Back in 1997 on my first visit to the embryonic company, Mitch pulled out some wood from a relative's farm. We had recently had some storms come through, and he had a few pieces of Tennessee black walnut he planned to use. I told him I thought it had a rich look, but using walnut could get expensive. He was determined to have it be of the highest quality, and he made the right decision; this review unit is simply furniture quality. It's obvious that it can hold up to the rigors of use, yet remain stunningly beautiful. They now use Tennessee black walnut and white ash that's all sourced from managed forests. A proprietary steaming process allows the dark pigment that is in the heart of the wood to permeate throughout the entire piece; they then sand the thing 16 times and use a natural oil to seal the wood.
The unit that I reviewed was a 69-Bar Double Row Bar Chime. The look of the unit is extremely beautiful and professional, but the looks mean nothing without the sound.
"Listen...It Matters" is actually TreeWork’s tag phrase...and under any normal circumstances, you'd never find me using a company’s marketing fodder, but in this case, it really does matter. This clever phrase means ‘listen’— hear the beautiful sound of these chimes because the sound matters, or it can mean ‘listen’ — the quality and sound of this instrument truly matters to us because we know it matters to you.
This sentiment isn’t hype in this instance, it's the truth.
TreeWorks offers a diversified array of chimes, from a hand-held version with only 12 bars, a single solo ‘energy’ chime, as well as a 3 chime version with a striker, a studio version single row 44-bar chime, and all the way up to this wonderful 69- bar version with several other versions in the mix. They also make a symphonic or concert version that has a built-on damper system to silence the chimes.
There's also a version for which I'd like to think I was at least somewhat responsible. Back when I was playing in this church orchestra, I would use a mark tree and as I reached the pinnacle of the chimes from the lowest to highest note, I would gently strike two bronze finger cymbals together as the conductor cut off the last note. Mitch was usually in the congregation watching those performances. TreeWorks offers a version they call the MultiTree Chimes that incorporates a small triangle on one end and a finger cymbal suspended on the other end. It would allow me to perform that same effect at the end of a song without having to reach for a pair of finger cymbals on a table. Kudos for this tree!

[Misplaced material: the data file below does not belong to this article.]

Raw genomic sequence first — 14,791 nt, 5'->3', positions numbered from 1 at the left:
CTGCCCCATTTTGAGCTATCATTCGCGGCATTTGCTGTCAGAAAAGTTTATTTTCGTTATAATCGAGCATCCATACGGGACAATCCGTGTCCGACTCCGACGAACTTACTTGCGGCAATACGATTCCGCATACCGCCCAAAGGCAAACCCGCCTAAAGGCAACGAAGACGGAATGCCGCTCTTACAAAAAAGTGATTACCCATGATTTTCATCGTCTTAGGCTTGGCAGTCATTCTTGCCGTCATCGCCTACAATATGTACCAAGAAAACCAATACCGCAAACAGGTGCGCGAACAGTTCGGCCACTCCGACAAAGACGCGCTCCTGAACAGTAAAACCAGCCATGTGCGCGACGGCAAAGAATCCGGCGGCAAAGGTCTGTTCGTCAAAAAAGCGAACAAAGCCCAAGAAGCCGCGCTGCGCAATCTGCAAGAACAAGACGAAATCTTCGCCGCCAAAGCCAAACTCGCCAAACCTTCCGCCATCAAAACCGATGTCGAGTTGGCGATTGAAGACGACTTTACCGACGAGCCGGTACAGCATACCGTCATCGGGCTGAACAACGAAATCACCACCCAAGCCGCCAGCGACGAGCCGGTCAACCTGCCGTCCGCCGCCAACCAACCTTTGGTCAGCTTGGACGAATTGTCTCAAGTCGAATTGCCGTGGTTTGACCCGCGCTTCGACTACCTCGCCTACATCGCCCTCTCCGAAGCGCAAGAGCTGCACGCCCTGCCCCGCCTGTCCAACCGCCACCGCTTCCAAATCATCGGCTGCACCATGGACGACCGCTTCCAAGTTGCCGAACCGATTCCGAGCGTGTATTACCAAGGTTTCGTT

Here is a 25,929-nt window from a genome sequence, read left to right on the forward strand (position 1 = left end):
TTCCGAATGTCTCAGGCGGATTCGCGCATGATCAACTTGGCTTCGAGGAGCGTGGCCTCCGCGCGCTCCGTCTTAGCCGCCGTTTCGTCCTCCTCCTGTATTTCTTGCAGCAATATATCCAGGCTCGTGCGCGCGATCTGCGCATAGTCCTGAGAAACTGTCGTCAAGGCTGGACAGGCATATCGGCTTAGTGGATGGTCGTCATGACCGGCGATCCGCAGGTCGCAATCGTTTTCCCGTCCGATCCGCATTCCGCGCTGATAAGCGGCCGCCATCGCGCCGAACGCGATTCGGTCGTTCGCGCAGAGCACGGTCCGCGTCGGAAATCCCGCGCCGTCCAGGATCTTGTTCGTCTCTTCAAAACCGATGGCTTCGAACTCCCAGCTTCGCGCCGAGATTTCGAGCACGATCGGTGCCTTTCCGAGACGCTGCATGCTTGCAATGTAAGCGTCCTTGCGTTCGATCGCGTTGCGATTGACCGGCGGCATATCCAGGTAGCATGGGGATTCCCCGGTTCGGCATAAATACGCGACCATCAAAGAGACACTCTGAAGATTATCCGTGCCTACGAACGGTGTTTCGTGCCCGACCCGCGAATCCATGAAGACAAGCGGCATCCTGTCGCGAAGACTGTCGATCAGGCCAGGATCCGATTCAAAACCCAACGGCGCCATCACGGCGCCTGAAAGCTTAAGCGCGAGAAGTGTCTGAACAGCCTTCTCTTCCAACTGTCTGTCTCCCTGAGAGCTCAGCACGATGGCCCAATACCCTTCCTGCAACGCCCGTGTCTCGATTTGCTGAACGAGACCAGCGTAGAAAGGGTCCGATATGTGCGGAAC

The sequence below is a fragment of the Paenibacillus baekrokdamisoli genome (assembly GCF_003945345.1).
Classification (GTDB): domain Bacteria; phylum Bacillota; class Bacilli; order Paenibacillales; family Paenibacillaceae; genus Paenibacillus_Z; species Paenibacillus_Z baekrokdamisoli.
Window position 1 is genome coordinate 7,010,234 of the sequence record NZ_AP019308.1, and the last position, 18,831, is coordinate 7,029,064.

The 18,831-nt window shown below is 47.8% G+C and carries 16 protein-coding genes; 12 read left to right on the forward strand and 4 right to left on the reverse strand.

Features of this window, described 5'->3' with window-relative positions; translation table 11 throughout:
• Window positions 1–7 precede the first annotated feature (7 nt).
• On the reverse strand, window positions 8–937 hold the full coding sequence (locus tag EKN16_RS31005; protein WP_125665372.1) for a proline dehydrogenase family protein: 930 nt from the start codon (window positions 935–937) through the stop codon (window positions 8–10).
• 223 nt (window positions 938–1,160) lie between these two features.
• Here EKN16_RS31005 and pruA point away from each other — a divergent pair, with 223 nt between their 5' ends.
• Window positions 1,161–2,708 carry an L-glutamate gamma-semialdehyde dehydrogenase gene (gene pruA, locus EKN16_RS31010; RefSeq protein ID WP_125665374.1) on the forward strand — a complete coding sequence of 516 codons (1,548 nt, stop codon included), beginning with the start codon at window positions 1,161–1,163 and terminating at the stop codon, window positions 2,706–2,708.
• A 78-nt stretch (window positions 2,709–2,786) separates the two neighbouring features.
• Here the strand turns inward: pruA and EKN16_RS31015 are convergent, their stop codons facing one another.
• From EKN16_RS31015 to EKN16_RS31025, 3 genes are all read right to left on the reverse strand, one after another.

In addition, they also make a soft padded bag, or a soft/hard-sided bag, and a mounting clamp.
Even the packaging on these chimes is great. They came packaged in a black round tube with the tree works logo on a metallic raised decal on the side. I would even keep these things stored in this case.
THE HEART OF THE MATTER
I see Mitch occasionally now at trade shows and industry events, but not much around town anymore. I suspect he is busy sanding mantles or acquiring bar stock. I do know he has done a fantastic job of growing TreeWorks into a recognized leader in this marketplace. I can find no shortcomings with this instrument and I don’t say that because I know the owner of the company. When contacted about reviewing this specific model, and asked where it should be shipped, I was able to say..."you don’t need to ship me one, cause I already own and use one in my set up!" I can’t say that about many products I'm asked to review.
So, what I can say to you is..."Listen … It Matters"!
TreeWorks Chimes TRE35db MSRP: $334.00 Street Price: $199.99
YouTube of TRE35db-69 bar Double-Row Classic TreeWorks Chimes
To discuss the use of chime trees or other percussion instruments within your set up please go here:
Dendy Jarrett is the Editorial Director and Director of Communities for Harmony Central. He has been heavily involved at the executive level in many aspects of the drum and percussion industry for over 25 years and has been a professional player since he was 16. His articles and product reviews have been featured in InTune Monthly, Gig Magazine, DRUM! and Modern Drummer Magazines.